You can see one of the blue stumps flying in the air and the red ball
bouncing off of it.

Batsman looking with dismay as the white stump is knocked flying
by the red ball that got buy him.
A part of the batsman's job is to protect his wicket. To make the job more difficult, the bowler doesn't throw the ball in any kind of straight line or even curved line as in baseball.  The bowler bounces the ball, hitting the ground somewhere in front of the batsman.  Which makes hitting the ball more difficult.  And blocking it to protect the wicket.  Which is why the pads to protect shins and ankles.  The ball is hard, harder than a baseball.  Some batsmen wear face masks.

Bowler airborne as he
flings the ball toward batsman.
Another novelty to add to the challenge is the way the bowler bowls.  He doesn't just stand on a mound and wind up an throw.  He starts ten yards back from where he'll be letting the ball go and runs toward the batsman.  He leaps in the air and flings the ball with a fiercely intimidating motion. 

Now if the batter hits the ball into play - and if he hits it it is always in play because the field is circular or oval and he's in the middle of 360 degrees of fair ball - scoring gets interesting.  A fly ball landing beyond the edge of the field scores 6 runs.  A ground ball that rolls outside the edge scores 4 runs.  A ball that stays within the oval field -  if the batsman wants, he can run back and forth between the two ends of the playing strip (see first photo above) and keep running until the ball is returned by a fielder.  Each time the batter tags up at the opposite end scores a point.  Now actually there are two batters and both run back and forth and I'm not exactly sure whether each touch scores two runs, one for each runner, or just one for the batsman.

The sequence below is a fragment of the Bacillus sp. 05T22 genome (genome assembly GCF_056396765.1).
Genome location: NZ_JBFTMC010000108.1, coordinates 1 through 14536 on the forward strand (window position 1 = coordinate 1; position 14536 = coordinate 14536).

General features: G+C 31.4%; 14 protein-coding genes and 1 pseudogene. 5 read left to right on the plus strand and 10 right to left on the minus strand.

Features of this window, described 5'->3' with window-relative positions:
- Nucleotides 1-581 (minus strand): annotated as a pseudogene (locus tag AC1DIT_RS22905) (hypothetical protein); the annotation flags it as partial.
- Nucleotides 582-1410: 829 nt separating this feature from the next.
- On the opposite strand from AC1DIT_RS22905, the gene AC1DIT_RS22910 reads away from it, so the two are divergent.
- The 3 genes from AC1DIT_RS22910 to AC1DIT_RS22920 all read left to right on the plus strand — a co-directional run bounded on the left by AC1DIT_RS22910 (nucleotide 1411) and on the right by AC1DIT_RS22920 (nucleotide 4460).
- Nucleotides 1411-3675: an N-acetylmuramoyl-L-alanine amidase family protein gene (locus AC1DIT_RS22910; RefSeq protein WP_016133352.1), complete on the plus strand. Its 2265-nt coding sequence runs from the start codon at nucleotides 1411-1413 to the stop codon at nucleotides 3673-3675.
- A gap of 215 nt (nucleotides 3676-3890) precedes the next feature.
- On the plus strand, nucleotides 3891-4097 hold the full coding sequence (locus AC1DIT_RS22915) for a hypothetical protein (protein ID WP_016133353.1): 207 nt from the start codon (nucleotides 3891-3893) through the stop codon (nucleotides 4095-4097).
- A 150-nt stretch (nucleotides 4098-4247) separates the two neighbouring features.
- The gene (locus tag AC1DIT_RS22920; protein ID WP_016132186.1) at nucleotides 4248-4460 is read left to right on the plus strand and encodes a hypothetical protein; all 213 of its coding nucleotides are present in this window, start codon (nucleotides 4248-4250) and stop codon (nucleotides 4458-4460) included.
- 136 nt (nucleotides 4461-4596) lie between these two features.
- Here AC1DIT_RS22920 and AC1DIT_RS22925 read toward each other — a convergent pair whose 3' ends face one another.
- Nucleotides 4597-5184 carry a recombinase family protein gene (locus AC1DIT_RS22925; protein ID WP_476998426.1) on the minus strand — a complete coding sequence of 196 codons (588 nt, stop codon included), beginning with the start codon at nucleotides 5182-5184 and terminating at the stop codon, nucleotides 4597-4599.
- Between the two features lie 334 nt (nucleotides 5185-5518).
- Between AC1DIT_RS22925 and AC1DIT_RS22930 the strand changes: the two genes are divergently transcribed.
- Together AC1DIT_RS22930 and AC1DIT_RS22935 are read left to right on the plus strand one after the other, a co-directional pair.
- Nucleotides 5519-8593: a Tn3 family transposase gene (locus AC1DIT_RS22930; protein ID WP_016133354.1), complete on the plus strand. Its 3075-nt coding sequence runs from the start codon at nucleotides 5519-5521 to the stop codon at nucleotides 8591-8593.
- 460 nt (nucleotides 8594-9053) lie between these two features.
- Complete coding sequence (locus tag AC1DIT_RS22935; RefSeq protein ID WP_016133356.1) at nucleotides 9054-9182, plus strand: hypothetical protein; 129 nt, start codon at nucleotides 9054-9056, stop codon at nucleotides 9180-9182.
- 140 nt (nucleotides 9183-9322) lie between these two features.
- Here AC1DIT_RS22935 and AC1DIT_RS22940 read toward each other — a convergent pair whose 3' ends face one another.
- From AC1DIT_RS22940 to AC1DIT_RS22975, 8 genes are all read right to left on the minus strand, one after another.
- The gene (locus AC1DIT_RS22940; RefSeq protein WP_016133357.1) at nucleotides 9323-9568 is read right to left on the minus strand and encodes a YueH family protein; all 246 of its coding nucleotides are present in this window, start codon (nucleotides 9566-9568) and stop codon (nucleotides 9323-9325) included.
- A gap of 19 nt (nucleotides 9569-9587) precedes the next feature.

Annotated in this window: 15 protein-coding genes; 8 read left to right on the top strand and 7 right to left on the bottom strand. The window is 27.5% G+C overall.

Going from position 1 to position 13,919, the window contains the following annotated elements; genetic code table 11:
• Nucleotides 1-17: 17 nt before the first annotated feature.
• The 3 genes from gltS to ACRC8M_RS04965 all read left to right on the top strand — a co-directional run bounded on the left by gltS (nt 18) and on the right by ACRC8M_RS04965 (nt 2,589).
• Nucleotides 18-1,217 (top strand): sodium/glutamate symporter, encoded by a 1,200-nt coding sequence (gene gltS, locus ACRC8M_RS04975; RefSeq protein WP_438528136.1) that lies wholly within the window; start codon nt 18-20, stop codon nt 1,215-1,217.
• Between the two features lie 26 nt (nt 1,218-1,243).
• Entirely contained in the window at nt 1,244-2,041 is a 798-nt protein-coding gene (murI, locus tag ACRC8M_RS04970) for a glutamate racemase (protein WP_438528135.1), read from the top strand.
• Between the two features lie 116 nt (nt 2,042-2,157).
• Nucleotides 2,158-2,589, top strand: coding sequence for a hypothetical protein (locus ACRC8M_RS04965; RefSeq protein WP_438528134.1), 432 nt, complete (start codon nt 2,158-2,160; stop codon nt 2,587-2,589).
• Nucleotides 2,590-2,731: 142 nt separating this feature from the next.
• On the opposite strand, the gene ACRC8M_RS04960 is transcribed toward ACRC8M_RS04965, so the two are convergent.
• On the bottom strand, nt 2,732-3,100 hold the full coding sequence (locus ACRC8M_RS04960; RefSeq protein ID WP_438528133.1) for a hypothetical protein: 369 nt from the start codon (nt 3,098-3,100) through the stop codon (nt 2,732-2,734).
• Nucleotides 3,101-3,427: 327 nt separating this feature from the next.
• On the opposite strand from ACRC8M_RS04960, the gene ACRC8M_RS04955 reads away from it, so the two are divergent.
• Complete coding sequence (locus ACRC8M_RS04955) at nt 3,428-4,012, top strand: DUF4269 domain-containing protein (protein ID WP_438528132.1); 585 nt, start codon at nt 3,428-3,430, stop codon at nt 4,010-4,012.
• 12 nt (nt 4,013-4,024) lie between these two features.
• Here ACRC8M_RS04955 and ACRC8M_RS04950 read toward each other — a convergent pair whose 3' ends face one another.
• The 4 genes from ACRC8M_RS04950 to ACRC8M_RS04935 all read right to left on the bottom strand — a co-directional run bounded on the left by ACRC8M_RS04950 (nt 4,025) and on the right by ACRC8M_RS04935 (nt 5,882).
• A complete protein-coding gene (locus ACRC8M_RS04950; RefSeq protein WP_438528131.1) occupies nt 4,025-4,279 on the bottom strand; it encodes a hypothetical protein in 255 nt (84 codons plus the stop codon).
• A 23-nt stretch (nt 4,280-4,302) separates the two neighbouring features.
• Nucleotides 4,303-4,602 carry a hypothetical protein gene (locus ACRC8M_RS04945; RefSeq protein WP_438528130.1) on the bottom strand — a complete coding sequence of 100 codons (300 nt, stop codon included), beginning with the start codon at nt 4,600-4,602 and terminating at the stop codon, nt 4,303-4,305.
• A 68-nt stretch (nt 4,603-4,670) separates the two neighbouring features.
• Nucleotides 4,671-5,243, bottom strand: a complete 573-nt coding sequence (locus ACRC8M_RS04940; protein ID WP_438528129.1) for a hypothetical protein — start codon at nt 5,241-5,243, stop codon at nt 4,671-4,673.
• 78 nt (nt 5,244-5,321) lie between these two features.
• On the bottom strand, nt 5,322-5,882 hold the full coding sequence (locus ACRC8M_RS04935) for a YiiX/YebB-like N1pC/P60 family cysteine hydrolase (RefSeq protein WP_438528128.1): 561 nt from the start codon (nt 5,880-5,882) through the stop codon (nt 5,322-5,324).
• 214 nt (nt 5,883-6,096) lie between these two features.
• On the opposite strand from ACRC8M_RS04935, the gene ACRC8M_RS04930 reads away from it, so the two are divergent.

Whew.  Now all this running and 6 and 4 run homers builds up a pretty high score.  A team may score 200 to 300 runs.  And a game may take eight hours.  Or more.  It may take days.  Weeks!  Well, I'm not sure about weeks but I think someone talked of a game going that long.  And it is organized so one team bats first and then the other team.  They don't alternate.  The first team does all it's batting and then the second team comes on. If you join a cricket game in progress, you may hear "They're ahead 134 to nothing.  We haven't been to bat yet."

Maybe I'd appreciate it more if I had played the game.  But I have to admit cricket isn't going to fill the void in my life left by the end of football season.  While at the cricket game, my mind wandered.  I was actually excited when the little park train steamed past the field. 

And I had time to think great important thoughts. 

Do women play cricket?

And if either Mike Golic or Mike Greenberg quits, will ESPN have to rename the show?